In our sample file, we see first that the default runlevel is set to 3. The action field for this entry is initdefault, which causes the given runlevel to be set to the default. That's the runlevel normally used whenever the system boots. You can override the default with any level you want by running init manually (which you might do when debugging your configuration) and passing in the desired runlevel as an argument. For instance, the following command shuts down all current processes and starts runlevel 5 (warn all your users to log off before doing this!):
LILO can also boot in single-user mode (usually runlevel 1)--see the section "Section 188.8.131.52, "Specifying boot time options"" earlier in this chapter.tigger# init 5
The next entry tells init to execute the script /etc/rc.d/rc.sysinit when the system boots. (The action field is sysinit, which specifies that this entry should be executed when init is first started at system boot.) This file is simply a shell script containing commands to handle basic system initialization; for example, swapping is enabled, filesystems are checked and mounted, and the system clock is synchronized with the CMOS clock. You can take a look at this file on your system; we'll be talking more about the commands contained therein in Chapter 6, "Managing Filesystems, Swap, and Devices"; see the sections "Section 6.1, "Managing Filesystems"" and "Section 6.2, "Managing Swap Space"." On other distributions, this file might be elsewhere, for example, on SuSE it is /sbin/init.d/boot.
Next, we see that the system executes the script /etc/rc.d/rc when it enters any of the runlevels 0 through 6, with the appropriate runlevel as an argument. rc is a generic startup script that executes other scripts as appropriate for that runlevel. The action field here is wait, which tells init to execute the given command, and to wait for it to complete execution before doing anything else.
5.3.3. rc files
Linux stores startup commands in files with rc in the name, using an old Unix convention. The commands do all the things necessary to have a fully functioning system, like starting the servers or daemons mentioned in Chapter 4, "Basic Unix Commands and Concepts". Thanks to these commands, the system comes up ready with logging facilities, mail, a web server, or whatever you installed and asked it to run. As explained in the previous section, the files are invoked from /etc/inittab. The commands are standard shell commands, and you can simply read the various rc files to see what they do.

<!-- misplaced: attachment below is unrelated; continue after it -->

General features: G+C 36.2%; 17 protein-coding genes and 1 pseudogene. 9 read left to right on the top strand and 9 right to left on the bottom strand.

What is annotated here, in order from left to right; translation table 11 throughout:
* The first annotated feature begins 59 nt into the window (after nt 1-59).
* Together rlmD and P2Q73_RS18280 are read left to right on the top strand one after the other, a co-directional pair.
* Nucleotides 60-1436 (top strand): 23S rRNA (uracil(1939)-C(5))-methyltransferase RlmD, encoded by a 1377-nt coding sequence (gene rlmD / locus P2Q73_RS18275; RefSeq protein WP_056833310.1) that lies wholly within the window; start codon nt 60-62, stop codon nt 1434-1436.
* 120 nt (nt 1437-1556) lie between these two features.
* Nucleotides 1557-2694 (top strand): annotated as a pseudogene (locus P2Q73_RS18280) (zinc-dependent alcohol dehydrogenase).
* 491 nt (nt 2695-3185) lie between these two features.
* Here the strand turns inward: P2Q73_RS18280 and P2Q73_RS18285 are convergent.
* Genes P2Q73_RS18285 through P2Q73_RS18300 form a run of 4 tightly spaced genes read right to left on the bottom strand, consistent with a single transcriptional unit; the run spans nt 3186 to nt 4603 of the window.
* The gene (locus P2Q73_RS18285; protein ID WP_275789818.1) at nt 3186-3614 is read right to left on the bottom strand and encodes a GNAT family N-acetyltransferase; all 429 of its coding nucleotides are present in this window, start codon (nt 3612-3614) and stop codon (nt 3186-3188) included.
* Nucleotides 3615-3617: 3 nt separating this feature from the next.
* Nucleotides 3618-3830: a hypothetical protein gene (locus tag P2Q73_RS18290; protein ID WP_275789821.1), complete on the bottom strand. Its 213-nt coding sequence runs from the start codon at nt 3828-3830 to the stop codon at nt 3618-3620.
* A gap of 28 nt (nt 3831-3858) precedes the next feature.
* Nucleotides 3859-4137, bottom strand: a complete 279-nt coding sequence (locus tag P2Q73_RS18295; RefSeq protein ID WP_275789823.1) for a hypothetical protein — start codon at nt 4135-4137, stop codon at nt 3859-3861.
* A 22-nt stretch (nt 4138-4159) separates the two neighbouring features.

In this section, we describe the structure of the rc files, so you understand where everything starts and can start or stop servers manually in the rare case that they don't do what you want them to do. We'll use Red Hat as our model, but once you get the idea of what to look for, you can find the corresponding files on any Linux distribution.
On Red Hat, the top-level rc script is /etc/rc.d/rc. The path is slightly different in other distributions (/etc/init.d/rc on Debian, for instance) but the contents are similar. In the previous section, you could see how the /etc/inittab invokes the script under a variety of circumstances with different numbers from 0 to 6 as arguments. The numbers correspond to runlevels, and each one causes the rc files to invoke a different set of scripts. So our next step is to find the scripts corresponding to each runlevel.
On Red Hat, scripts for each runlevel are stored in the directory /etc/rc.d/rcN.d where N is the runlevel being started. Thus, for runlevel 3, scripts in /etc/rc.d/rc3.d would be used. Again, slightly different conventions are the rule in other distributions. On Debian, for instance, the directory for each runlevel is /etc/rcN.d/.
Take a look in one of those directories; you will see a number of filenames of the form Snnxxxx or Knnxxxx where nn is a number from 00 to 99, and xxxx is the name of some system service. The scripts whose names begin with K are executed by /etc/rc.d/rc first to kill any existing services, then the scripts whose names begin with S are executed to start new services.
The numbers nn in the names are used to enforce an ordering on the scripts as they are executed: scripts with lower numbers are executed before those with higher numbers. The name xxxx is simply used to help you identify which system service the script corresponds to. This naming convention might seem odd, but it makes it easy to add or remove scripts from these directories and have them automatically executed at the appropriate time by /etc/rc.d/rc. For customizing startup scripts, you'll find it convenient to use a graphical runlevel editor, such as ksysv, in the KDE (see "Section 11.3, "The K Desktop Environment"" in Chapter 11, "Customizing Your X Environment").